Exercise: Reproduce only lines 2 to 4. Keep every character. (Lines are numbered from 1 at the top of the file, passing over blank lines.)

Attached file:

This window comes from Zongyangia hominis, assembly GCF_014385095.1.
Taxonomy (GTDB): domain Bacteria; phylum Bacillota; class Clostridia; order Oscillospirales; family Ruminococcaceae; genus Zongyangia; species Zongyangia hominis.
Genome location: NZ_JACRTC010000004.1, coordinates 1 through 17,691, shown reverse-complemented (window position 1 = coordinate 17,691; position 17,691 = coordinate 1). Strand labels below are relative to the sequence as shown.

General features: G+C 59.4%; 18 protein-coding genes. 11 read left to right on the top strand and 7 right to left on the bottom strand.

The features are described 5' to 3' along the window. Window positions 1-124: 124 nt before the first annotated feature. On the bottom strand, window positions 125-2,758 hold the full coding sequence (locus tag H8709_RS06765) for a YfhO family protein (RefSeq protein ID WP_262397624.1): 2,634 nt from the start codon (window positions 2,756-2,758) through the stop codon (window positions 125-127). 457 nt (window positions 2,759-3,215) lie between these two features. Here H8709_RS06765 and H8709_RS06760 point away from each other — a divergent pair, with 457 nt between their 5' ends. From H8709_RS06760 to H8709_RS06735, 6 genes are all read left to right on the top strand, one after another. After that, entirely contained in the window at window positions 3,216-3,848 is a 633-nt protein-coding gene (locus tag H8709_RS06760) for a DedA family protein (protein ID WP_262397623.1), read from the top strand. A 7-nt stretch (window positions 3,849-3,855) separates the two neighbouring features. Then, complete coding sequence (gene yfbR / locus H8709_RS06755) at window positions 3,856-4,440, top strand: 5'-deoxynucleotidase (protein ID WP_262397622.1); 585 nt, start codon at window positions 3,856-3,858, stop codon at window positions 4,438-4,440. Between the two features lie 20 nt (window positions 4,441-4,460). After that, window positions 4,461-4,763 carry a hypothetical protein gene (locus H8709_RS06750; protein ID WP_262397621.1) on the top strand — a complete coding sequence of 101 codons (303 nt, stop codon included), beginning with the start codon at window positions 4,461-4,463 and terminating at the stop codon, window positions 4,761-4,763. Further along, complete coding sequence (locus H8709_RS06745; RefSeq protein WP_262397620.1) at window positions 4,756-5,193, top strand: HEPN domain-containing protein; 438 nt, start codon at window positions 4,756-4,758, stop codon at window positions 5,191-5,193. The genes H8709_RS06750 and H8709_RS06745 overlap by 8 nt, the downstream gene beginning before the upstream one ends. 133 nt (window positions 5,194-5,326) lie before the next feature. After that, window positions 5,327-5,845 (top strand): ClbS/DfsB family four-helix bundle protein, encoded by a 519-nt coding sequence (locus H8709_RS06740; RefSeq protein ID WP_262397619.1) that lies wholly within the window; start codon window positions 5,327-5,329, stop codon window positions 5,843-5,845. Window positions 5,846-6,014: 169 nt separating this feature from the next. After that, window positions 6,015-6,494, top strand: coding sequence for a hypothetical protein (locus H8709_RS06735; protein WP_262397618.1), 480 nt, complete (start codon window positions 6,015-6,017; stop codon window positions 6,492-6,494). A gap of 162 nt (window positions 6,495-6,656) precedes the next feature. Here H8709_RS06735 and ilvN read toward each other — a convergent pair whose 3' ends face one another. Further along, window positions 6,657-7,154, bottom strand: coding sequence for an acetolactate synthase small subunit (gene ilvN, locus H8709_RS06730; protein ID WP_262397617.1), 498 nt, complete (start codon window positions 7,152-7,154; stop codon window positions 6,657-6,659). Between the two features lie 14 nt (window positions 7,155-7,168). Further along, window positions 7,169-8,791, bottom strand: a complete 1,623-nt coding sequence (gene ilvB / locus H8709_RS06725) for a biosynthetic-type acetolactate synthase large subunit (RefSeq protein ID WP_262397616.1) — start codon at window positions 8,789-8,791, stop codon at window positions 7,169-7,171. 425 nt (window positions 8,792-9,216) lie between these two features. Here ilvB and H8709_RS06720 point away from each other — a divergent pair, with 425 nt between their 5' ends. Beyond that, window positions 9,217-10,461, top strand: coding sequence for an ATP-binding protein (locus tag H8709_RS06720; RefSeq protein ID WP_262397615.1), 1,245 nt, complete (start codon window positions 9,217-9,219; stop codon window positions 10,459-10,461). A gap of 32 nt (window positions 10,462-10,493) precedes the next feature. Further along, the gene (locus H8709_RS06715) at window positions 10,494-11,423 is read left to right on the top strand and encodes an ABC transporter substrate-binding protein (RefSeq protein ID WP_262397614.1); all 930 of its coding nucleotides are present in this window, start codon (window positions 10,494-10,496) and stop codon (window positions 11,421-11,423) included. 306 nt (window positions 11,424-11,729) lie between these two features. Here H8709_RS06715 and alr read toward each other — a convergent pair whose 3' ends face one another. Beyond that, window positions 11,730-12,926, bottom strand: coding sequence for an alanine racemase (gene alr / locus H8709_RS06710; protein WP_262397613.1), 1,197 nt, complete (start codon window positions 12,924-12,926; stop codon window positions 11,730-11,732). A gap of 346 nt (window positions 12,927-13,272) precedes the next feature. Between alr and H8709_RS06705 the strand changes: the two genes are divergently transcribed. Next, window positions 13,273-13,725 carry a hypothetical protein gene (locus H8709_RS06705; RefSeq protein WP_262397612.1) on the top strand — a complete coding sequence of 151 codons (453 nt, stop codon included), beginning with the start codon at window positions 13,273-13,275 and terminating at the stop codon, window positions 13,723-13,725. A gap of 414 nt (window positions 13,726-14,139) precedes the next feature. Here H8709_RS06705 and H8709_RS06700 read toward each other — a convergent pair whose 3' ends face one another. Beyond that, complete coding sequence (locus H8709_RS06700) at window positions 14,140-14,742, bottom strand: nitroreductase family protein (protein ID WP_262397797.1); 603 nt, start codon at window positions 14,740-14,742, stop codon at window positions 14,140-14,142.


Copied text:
Taxonomy (GTDB): domain Bacteria; phylum Bacillota; class Clostridia; order Oscillospirales; family Ruminococcaceae; genus Zongyangia; species Zongyangia hominis.
Genome location: NZ_JACRTC010000004.1, coordinates 1 through 17,691, shown reverse-complemented (window position 1 = coordinate 17,691; position 17,691 = coordinate 1). Strand labels below are relative to the sequence as shown.

General features: G+C 59.4%; 18 protein-coding genes. 11 read left to right on the top strand and 7 right to left on the bottom strand.